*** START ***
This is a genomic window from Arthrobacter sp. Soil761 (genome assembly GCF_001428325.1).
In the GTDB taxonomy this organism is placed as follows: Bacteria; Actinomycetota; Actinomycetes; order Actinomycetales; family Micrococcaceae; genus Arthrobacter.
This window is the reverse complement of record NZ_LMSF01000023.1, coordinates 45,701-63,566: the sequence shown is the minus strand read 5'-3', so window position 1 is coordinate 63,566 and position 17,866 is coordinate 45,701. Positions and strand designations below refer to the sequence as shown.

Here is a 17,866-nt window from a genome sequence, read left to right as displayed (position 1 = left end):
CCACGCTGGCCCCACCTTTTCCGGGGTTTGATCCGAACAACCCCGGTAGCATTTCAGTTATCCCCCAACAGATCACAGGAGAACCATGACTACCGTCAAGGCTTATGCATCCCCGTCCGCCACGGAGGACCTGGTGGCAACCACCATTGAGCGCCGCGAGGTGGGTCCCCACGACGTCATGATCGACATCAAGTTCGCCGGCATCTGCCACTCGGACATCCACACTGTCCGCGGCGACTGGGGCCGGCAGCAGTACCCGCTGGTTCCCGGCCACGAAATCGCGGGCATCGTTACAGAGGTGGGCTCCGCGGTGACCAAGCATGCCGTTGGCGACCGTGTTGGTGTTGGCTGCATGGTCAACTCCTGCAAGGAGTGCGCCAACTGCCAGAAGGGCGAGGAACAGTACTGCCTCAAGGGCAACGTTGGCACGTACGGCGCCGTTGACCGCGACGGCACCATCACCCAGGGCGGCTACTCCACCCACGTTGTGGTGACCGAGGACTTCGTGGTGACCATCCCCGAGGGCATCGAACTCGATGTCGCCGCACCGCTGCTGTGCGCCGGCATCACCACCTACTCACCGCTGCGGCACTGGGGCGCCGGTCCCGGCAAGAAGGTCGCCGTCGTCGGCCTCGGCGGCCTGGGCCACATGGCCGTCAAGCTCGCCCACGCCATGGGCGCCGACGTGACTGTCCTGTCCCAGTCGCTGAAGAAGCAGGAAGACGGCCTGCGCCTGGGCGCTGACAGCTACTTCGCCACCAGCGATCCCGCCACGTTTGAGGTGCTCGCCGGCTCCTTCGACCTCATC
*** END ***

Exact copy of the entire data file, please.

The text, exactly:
This is a genomic window from Arthrobacter sp. Soil761 (genome assembly GCF_001428325.1).
In the GTDB taxonomy this organism is placed as follows: Bacteria; Actinomycetota; Actinomycetes; order Actinomycetales; family Micrococcaceae; genus Arthrobacter.
This window is the reverse complement of record NZ_LMSF01000023.1, coordinates 45,701-63,566: the sequence shown is the minus strand read 5'-3', so window position 1 is coordinate 63,566 and position 17,866 is coordinate 45,701. Positions and strand designations below refer to the sequence as shown.

Here is a 17,866-nt window from a genome sequence, read left to right as displayed (position 1 = left end):
CCACGCTGGCCCCACCTTTTCCGGGGTTTGATCCGAACAACCCCGGTAGCATTTCAGTTATCCCCCAACAGATCACAGGAGAACCATGACTACCGTCAAGGCTTATGCATCCCCGTCCGCCACGGAGGACCTGGTGGCAACCACCATTGAGCGCCGCGAGGTGGGTCCCCACGACGTCATGATCGACATCAAGTTCGCCGGCATCTGCCACTCGGACATCCACACTGTCCGCGGCGACTGGGGCCGGCAGCAGTACCCGCTGGTTCCCGGCCACGAAATCGCGGGCATCGTTACAGAGGTGGGCTCCGCGGTGACCAAGCATGCCGTTGGCGACCGTGTTGGTGTTGGCTGCATGGTCAACTCCTGCAAGGAGTGCGCCAACTGCCAGAAGGGCGAGGAACAGTACTGCCTCAAGGGCAACGTTGGCACGTACGGCGCCGTTGACCGCGACGGCACCATCACCCAGGGCGGCTACTCCACCCACGTTGTGGTGACCGAGGACTTCGTGGTGACCATCCCCGAGGGCATCGAACTCGATGTCGCCGCACCGCTGCTGTGCGCCGGCATCACCACCTACTCACCGCTGCGGCACTGGGGCGCCGGTCCCGGCAAGAAGGTCGCCGTCGTCGGCCTCGGCGGCCTGGGCCACATGGCCGTCAAGCTCGCCCACGCCATGGGCGCCGACGTGACTGTCCTGTCCCAGTCGCTGAAGAAGCAGGAAGACGGCCTGCGCCTGGGCGCTGACAGCTACTTCGCCACCAGCGATCCCGCCACGTTTGAGGTGCTCGCCGGCTCCTTCGACCTCATC